– Nearly 88 percent of workers who would benefit are at least 20 years old.
– Although workers of all races and ethnicities would benefit from the increase, non-Hispanic white workers comprise the largest share (about 56 percent) of those who would be affected.
– About 42 percent of affected workers have at least some college education.
– Around 54 percent of affected workers work full time, over 70 percent are in families with incomes of less than $60,000, more than a quarter are parents, and over a third are married.
– The average affected worker earns about half of his or her family’s total income.
Demographic characteristics of affected workers
Increasing the minimum wage to $9.80 would benefit millions of workers whose characteristics—in terms of their gender, age, race and ethnicity, educational attainment, work hours, family income, and family composition—contradict some prevailing beliefs about minimum-wage workers. In the first year, with an increase from $7.25 to $8.10, nearly 13 million directly and indirectly affected workers would see higher wages. This number would rise to about 20 million workers with the second incremental increase to $8.95 in 2013, and to more than 28 million workers with the third incremental increase to $9.80 in 2014, as shown in Figure A.3 As detailed later in this section, the vast majority of these workers are not teenage part-time workers; rather, most are at least 20 years old, over half work full time, and many are struggling to support their families.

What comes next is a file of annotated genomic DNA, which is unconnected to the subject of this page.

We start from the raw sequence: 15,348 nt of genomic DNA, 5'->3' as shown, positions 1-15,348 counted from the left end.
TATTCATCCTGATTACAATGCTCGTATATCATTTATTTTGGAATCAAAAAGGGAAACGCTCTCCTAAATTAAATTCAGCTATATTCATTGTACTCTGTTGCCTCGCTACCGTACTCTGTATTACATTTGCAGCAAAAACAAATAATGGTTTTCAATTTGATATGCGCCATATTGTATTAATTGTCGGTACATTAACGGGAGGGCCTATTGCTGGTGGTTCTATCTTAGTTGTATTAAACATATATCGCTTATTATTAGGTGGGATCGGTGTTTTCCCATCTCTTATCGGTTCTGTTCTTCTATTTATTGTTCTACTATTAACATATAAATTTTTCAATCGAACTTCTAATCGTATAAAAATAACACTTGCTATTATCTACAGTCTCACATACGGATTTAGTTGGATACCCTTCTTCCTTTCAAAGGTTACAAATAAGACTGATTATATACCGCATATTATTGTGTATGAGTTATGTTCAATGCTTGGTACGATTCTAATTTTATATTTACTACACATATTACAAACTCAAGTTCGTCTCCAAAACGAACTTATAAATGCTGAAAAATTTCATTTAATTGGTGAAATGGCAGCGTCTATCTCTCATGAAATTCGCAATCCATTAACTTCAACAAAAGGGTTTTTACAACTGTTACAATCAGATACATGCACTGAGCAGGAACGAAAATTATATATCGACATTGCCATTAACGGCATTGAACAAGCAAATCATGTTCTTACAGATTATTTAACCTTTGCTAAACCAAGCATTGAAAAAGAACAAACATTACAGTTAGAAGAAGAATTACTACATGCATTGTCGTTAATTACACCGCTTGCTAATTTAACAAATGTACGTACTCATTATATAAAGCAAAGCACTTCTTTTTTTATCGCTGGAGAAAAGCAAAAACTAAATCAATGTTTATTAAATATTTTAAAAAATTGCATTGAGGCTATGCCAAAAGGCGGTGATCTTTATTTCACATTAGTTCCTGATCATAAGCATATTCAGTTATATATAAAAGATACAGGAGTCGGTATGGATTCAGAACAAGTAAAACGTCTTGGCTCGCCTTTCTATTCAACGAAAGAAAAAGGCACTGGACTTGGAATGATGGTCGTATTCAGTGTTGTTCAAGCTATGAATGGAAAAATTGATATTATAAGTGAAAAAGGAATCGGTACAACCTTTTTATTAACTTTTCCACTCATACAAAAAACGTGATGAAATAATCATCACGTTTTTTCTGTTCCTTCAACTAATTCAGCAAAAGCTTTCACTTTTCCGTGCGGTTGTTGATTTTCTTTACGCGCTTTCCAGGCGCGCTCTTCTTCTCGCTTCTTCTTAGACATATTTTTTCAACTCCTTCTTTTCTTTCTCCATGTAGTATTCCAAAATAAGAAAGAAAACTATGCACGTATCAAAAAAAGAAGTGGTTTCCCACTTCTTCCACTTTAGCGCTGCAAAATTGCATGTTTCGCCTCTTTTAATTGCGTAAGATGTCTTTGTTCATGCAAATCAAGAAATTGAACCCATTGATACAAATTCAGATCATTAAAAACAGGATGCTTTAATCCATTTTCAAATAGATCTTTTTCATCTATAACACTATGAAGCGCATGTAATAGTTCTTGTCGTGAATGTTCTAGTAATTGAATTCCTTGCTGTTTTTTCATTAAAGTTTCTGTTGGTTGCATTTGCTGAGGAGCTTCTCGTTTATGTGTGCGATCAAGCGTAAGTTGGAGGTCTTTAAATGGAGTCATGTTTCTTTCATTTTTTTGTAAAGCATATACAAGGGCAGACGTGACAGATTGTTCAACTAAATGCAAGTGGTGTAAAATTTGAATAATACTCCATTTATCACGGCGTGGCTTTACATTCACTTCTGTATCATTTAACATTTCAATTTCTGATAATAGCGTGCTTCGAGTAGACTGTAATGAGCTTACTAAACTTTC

Number of workers affected by increasing the federal minimum wage to $9.80 (by July 1, 2014)
Source: Authors’ analysis of Harkin/Miller proposal using Current Population Survey Outgoing Rotation Group microdata
While increasing the minimum wage would have a sizable impact on both men and women, it would disproportionately affect women. That women comprise 54.5 percent of workers who would be affected by a potential minimum-wage increase makes it a women’s issue (see Figure B). The share of those affected who are women varies somewhat by state, from a low of 49.3 percent in California to a high of 64.4 percent in Mississippi (according to the authors’ analysis of Current Population Survey Outgoing Rotation Group microdata). California and Nevada, also at 49.3 percent, are the only states where women do not constitute the majority of those who would benefit.
Gender of workers affected by increasing the federal minimum wage to $9.80 (by July 1, 2014)
Source: Authors’ analysis of Harkin/Miller proposal using Current Population Survey Outgoing Rotation Group microdata